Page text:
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Archive for Love

Of Course Your Kids Should Come First. Duh.

We have this great thirst for freedom because our fundamental aspiration is for happiness; and we sense that there is no happiness without love, and no love without freedom. This is perfectly true. Human beings were created for love, and they can only find happiness in loving and being loved. . . The problem is that our love often goes in the wrong direction: we love ourselves, selfishly, and we end up frustrated, because only genuine love can fulfill us. . . There is true love, and therefore happiness, only between people who freely yield possession of the self in order to give themselves to one another.

-Father Jacques Philippe, Interior Freedom

I came across this article recently which urges moms to put themselves first. The writer suggests unapologetically that moms should be selfish: Read More →

Raising Children Who Are Free

As we celebrate July 4 as a nation, I am thinking today about the meaning of “freedom.”  Most folks nowadays think that freedom means they get to do whatever they want without limits, without judgment, without boundaries, and without responsibility. In truth, this is not freedom; it’s a prison. Here is what real freedom means to me.

Freedom Is the Ability to Love

First, freedom is the ability to love generously. In fact, the more unselfishly you can love, the more free you are. Fr. Robert Spitzer explains 4 levels of human happiness in his extraordinary book Finding True Happiness:

  • First level: happiness derived from material objects and the pleasures they can provide. There’s nothing wrong with level 1 happiness, but if you spend most of your energy here, you’ll be pretty shallow. This kind of happiness is very short-lived.
  • Second level: happiness derived from achievement and comparing ourselves to others and finding we are better or more beautiful in some way. People who live mostly at this level tend to use people for their own gain, and they are not satisfied for very long because they worry that they might lose what they’ve gained.
  • Third level: happiness derived from doing good for others and making the world a better place. People who live mostly here are interested in the welfare of others. This is more robust level of happiness, but still people disappoint us at times and don’t do what we hope.
  • Fourth level: happiness derived from seeking the transcendent. They don’t want to just meet the immediate needs of other people; they see the deeper goodness in people and work for their salvation. People who live at this level have a desire for communion with God. Level four is the most perfect level of human happiness.

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Helping Kids Cope with “Failure”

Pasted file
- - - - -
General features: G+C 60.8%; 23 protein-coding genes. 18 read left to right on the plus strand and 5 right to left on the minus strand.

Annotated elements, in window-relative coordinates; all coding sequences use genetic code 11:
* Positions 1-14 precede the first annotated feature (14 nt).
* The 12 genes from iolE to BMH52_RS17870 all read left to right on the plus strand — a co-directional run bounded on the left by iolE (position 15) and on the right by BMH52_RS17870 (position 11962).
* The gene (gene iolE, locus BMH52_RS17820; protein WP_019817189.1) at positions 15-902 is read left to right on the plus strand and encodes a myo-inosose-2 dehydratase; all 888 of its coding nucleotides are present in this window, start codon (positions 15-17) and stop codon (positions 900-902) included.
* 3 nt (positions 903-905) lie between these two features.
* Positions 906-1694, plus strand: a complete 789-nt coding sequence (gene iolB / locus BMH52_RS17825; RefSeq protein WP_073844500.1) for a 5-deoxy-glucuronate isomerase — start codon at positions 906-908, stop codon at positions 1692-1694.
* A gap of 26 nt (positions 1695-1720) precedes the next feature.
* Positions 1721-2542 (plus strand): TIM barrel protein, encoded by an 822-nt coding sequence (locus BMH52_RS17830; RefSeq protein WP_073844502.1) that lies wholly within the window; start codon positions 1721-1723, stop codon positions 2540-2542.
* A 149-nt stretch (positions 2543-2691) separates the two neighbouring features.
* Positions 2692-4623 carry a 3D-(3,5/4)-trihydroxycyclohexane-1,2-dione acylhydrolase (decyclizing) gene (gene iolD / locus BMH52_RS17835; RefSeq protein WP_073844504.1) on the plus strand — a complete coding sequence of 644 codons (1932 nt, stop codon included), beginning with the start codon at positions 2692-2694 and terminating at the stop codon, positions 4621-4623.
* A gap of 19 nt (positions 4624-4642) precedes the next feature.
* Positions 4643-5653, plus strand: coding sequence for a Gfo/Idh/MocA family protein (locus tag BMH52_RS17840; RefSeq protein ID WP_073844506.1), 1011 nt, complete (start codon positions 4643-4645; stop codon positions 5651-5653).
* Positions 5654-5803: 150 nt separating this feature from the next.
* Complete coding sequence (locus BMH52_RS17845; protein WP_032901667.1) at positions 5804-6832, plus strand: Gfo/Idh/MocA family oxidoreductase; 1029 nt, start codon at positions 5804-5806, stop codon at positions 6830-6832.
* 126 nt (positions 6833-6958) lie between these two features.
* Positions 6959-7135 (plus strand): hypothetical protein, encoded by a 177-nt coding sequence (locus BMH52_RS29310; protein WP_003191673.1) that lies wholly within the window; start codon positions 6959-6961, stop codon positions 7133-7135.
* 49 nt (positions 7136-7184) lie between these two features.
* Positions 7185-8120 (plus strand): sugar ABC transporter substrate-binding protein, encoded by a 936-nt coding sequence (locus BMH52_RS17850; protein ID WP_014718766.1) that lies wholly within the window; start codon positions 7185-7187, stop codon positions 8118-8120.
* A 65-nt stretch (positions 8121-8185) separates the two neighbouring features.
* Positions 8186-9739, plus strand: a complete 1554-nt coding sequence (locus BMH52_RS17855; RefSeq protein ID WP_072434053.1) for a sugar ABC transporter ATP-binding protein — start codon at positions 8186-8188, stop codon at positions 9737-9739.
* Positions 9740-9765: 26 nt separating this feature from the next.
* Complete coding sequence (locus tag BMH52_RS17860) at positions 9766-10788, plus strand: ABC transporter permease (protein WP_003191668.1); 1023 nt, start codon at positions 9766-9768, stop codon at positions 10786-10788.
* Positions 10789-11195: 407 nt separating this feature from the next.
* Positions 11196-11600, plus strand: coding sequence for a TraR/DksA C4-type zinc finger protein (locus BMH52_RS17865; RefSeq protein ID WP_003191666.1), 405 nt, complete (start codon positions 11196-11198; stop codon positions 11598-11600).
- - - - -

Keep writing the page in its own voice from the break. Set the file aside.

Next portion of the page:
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Every child faces the disappointment of not doing as well as they hoped on a test or not placing in a competition. Some kids bounce back from these “failures” and even seem to learn something from them, while other kids become so down on themselves that they want to give up. How can help our own kids build resilience in the face of life’s little setbacks?

Coping with Failure and Stress by Ray Williams. This article looks at the research on which coping strategies are the most effective for dealing with failure. What’s NOT effective: venting, self-distraction, self-blame, and denial. (I found this interesting as I tend to vent! I’ll remember that next time I experience a failure.) What is MOST effective:

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Tips for Parenting with Unconditional Love (Intentional Links)

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Loving our children unconditionally is a lot easier when our day is going smoothly, our child is happy, and our head is set firmly on our shoulders. But what about bad days? How do we love our child unconditionally then?

5 Secrets to Love Your Child Unconditionally from Dr. Laura Markham. “Unconditional love isn’t just what we feel. It’s what the object of our love feels: love without strings attached. That means our child doesn’t have to be, or do, anything in particular to earn our love. We love her exactly as she is. A tall order, since most of us have a little list of things we want ‘fixed’ in our child.” She makes several great points, including: 1) often our child’s weaknesses are just the underside of his strengths, 2) a child’s misbehavior is an SOS; we are more likely to feel compassion for her when we try to see things from her perspective, and 3) you can accept a child’s anger without endorsing the way he handles his anger.

Unconditional Love Is a Muscle from Aha Parenting. 6 practical tips for treating others with compassion even when it’s very hard, including putting yourself in the other person’s shoes. I would prayer as the 7th and most important tip!

Unconditional Parental Love from The Catholic Spirit. This article is concerned about the problem of parents rejecting imperfect children by aborting them, but the points he makes are very powerful and relevant for every parent. Because every child is imperfect, and those imperfections force us to confront our own assumptions about what we “deserve”. “For many [parents], it has become merely quaint to think of each child as a unique gift of God; children are more like planned acquisitions in our culture, acquisitions which should fit into our expectations about how our lives should go, about the ease and enjoyments that should characterize our lifestyle.”